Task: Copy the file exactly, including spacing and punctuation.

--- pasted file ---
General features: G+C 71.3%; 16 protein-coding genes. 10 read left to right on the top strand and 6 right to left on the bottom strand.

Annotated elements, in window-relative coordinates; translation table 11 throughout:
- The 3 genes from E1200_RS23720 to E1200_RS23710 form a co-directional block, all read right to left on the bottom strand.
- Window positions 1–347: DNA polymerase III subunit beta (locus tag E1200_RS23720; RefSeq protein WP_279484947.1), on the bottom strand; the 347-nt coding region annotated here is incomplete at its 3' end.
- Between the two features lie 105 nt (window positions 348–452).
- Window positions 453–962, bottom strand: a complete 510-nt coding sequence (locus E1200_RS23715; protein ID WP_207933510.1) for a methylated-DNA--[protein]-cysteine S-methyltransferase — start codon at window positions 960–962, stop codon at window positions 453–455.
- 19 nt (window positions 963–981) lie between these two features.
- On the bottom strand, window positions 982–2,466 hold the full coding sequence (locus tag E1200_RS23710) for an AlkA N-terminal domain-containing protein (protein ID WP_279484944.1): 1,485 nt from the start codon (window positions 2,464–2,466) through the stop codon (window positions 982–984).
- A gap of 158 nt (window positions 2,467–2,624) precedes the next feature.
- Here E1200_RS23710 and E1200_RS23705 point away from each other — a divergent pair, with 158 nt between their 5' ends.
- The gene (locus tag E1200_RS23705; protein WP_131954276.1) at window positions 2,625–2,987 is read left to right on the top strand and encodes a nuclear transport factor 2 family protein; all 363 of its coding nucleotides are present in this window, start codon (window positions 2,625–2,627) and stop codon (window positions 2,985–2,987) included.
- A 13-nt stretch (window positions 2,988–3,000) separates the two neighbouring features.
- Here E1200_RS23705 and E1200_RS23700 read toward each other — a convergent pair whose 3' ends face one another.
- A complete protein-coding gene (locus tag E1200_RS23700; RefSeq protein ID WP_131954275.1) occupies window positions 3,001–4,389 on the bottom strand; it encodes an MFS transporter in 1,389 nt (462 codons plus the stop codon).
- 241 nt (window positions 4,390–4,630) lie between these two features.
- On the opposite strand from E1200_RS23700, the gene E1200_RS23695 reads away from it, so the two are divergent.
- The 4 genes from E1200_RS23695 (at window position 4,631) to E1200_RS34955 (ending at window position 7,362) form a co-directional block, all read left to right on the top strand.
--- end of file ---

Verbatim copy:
General features: G+C 71.3%; 16 protein-coding genes. 10 read left to right on the top strand and 6 right to left on the bottom strand.

Annotated elements, in window-relative coordinates; translation table 11 throughout:
- The 3 genes from E1200_RS23720 to E1200_RS23710 form a co-directional block, all read right to left on the bottom strand.
- Window positions 1–347: DNA polymerase III subunit beta (locus tag E1200_RS23720; RefSeq protein WP_279484947.1), on the bottom strand; the 347-nt coding region annotated here is incomplete at its 3' end.
- Between the two features lie 105 nt (window positions 348–452).
- Window positions 453–962, bottom strand: a complete 510-nt coding sequence (locus E1200_RS23715; protein ID WP_207933510.1) for a methylated-DNA--[protein]-cysteine S-methyltransferase — start codon at window positions 960–962, stop codon at window positions 453–455.
- 19 nt (window positions 963–981) lie between these two features.
- On the bottom strand, window positions 982–2,466 hold the full coding sequence (locus tag E1200_RS23710) for an AlkA N-terminal domain-containing protein (protein ID WP_279484944.1): 1,485 nt from the start codon (window positions 2,464–2,466) through the stop codon (window positions 982–984).
- A gap of 158 nt (window positions 2,467–2,624) precedes the next feature.
- Here E1200_RS23710 and E1200_RS23705 point away from each other — a divergent pair, with 158 nt between their 5' ends.
- The gene (locus tag E1200_RS23705; protein WP_131954276.1) at window positions 2,625–2,987 is read left to right on the top strand and encodes a nuclear transport factor 2 family protein; all 363 of its coding nucleotides are present in this window, start codon (window positions 2,625–2,627) and stop codon (window positions 2,985–2,987) included.
- A 13-nt stretch (window positions 2,988–3,000) separates the two neighbouring features.
- Here E1200_RS23705 and E1200_RS23700 read toward each other — a convergent pair whose 3' ends face one another.
- A complete protein-coding gene (locus tag E1200_RS23700; RefSeq protein ID WP_131954275.1) occupies window positions 3,001–4,389 on the bottom strand; it encodes an MFS transporter in 1,389 nt (462 codons plus the stop codon).
- 241 nt (window positions 4,390–4,630) lie between these two features.
- On the opposite strand from E1200_RS23700, the gene E1200_RS23695 reads away from it, so the two are divergent.
- The 4 genes from E1200_RS23695 (at window position 4,631) to E1200_RS34955 (ending at window position 7,362) form a co-directional block, all read left to right on the top strand.